When I hear parents talking about Shopkins, they’re usually saying they don’t understand them. “What are they for? What do they do? What are they supposed to be?”
For the uninitiated, Shopkins is line of tiny plastic toys, about the size of your thumb or smaller, from Australian-owned Moose Toys. Kids collect them and trade them with friends and classmates. They’re super-popular—stores struggle to keep them in stock, especially during the holidays.
Shopkins are so not me. They’re a perfect example of consumerist culture, something I’m usually quite critical of. I’m known as a great thrift shopper—I frequent secondhand stores and yard sales, and I purchase used items online. While my five-year-old daughter Anna and I own a fair bit of stuff, it’s mostly hand-me-downs.
So people who know me might be surprised that I’m pro-Shopkins. But it’s true—I actually really like them. Here’s why.
1. They speak to the collector in me
As a kid, I collected all sorts of things, especially seashells and stickers. But there were also toys, figurines and charm bracelets. It’s a childhood rite of passage to collect something, and not every kid is going to be into the more “old-school” collectibles like coins, stamps or rocks. Kids memorize the details of every “season” of Shopkins, and while that may not be a practical talent, it gives them something to be an expert in, which is something they can feel good about. It also usually creates a situation where they can be organized and disciplined about something.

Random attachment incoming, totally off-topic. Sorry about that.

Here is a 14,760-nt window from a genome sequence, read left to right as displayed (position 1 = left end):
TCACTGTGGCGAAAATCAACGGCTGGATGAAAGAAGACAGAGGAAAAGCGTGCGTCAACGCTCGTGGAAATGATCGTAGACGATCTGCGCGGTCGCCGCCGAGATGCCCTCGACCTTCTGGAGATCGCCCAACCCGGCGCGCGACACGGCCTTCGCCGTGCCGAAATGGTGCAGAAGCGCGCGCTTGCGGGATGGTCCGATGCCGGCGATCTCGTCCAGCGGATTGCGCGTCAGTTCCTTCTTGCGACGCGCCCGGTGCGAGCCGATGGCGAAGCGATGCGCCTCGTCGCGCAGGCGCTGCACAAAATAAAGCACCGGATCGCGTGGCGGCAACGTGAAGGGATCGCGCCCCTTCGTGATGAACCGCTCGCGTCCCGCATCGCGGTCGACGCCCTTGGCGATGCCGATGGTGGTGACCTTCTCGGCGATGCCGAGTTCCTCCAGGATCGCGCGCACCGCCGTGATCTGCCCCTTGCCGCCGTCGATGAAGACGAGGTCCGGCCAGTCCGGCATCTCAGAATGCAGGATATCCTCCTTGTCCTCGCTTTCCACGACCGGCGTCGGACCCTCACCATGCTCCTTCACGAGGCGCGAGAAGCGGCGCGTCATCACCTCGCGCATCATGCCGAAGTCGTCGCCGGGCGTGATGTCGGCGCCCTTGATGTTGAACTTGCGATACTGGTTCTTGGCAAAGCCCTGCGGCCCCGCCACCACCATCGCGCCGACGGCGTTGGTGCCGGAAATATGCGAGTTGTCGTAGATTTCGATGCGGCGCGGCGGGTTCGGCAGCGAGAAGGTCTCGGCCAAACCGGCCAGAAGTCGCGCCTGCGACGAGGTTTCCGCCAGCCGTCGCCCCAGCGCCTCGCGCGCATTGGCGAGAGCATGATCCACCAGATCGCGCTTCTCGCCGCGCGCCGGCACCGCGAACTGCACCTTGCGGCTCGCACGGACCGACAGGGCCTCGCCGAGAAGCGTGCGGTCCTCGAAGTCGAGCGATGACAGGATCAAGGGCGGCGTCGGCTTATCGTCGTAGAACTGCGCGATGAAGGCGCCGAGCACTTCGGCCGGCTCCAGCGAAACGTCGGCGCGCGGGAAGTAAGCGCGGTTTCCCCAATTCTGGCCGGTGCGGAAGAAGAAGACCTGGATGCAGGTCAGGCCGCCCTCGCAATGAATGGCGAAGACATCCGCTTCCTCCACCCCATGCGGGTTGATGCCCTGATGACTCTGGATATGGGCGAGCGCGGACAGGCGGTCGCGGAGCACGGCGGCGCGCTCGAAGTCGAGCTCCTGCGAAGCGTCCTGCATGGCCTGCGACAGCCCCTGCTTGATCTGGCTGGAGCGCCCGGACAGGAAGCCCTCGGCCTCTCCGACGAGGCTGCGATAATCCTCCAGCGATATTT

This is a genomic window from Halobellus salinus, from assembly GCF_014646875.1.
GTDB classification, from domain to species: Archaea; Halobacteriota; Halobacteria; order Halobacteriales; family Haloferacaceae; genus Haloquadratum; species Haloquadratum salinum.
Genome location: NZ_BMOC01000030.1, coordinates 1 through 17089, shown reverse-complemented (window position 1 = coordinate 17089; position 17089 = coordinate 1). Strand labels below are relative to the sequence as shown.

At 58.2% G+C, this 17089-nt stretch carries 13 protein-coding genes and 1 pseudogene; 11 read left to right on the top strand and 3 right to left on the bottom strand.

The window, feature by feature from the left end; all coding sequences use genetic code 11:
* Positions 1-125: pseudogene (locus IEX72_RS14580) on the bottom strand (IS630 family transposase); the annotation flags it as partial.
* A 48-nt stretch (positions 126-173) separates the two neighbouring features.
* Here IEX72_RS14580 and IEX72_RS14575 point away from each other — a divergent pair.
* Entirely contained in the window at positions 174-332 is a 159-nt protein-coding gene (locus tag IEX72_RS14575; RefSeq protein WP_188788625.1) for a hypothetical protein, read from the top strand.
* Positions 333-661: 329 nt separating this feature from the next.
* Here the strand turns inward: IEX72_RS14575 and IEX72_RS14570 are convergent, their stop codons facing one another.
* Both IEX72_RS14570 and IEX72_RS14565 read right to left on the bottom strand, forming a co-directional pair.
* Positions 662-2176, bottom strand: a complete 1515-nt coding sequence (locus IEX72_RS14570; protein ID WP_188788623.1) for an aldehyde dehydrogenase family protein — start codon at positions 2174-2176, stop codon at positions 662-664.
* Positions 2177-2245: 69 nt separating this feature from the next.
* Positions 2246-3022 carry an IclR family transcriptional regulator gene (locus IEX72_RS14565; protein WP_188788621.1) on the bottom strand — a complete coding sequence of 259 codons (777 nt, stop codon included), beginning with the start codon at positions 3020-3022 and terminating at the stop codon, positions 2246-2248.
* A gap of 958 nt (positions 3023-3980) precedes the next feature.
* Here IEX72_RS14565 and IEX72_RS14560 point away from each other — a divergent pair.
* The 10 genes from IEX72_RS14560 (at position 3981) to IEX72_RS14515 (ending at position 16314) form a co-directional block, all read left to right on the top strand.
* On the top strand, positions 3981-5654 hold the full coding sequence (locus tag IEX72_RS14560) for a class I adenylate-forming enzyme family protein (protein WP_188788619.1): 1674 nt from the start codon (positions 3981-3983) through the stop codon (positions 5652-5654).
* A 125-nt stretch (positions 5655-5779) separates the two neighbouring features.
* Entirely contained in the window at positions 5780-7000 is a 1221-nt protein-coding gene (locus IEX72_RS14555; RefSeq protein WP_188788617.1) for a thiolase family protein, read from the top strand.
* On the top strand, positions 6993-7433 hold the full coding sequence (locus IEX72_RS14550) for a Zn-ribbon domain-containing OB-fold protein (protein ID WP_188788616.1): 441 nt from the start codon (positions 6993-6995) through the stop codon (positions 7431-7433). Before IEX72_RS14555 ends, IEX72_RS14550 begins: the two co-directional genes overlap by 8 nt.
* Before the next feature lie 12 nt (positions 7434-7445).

2. They’re inexpensive
I can hear some of you objecting to this statement already. My daughter Anna does not obsess over every Shopkin, nor is she invested in finding the rare collectibles. So I don’t know the pain that comes with that. But, as an occasional treat, spending $2 on a Shopkin at the dollar store, or $5 for a two-pack that comes with a little basket, doesn’t seem like a big deal (I’m not sure what kids are supposed to do with all those baskets, however). I see parents buying their kids a cookie or hot chocolate all the time. This is no different. There are much pricier treats kids could ask for, and Shopkins are also something they could buy with their allowance if they’re the right age for that.
3. They don’t take up space
My daughter keeps her Shopkins in a case that once contained a fancy pen. She’s ready to upgrade, but a shoebox will suit us just fine until she grows out of them. This may not be the case if you’re buying one of the full play sets (supermarkets, bakeries, etc). But Shopkins can go over to friends’ houses in a pocket, and as far as taking up space and being washable, I’d say they’re much better than the average stuffed animal. I’ve heard complaints from some that they’re easy to lose, which is true, but this means they’re also easy to find—literally anywhere. We found a little green juice jug from season one (Coolio) on the ground while waiting to cross the street the other day.
4. They’re the lesser of (many) evils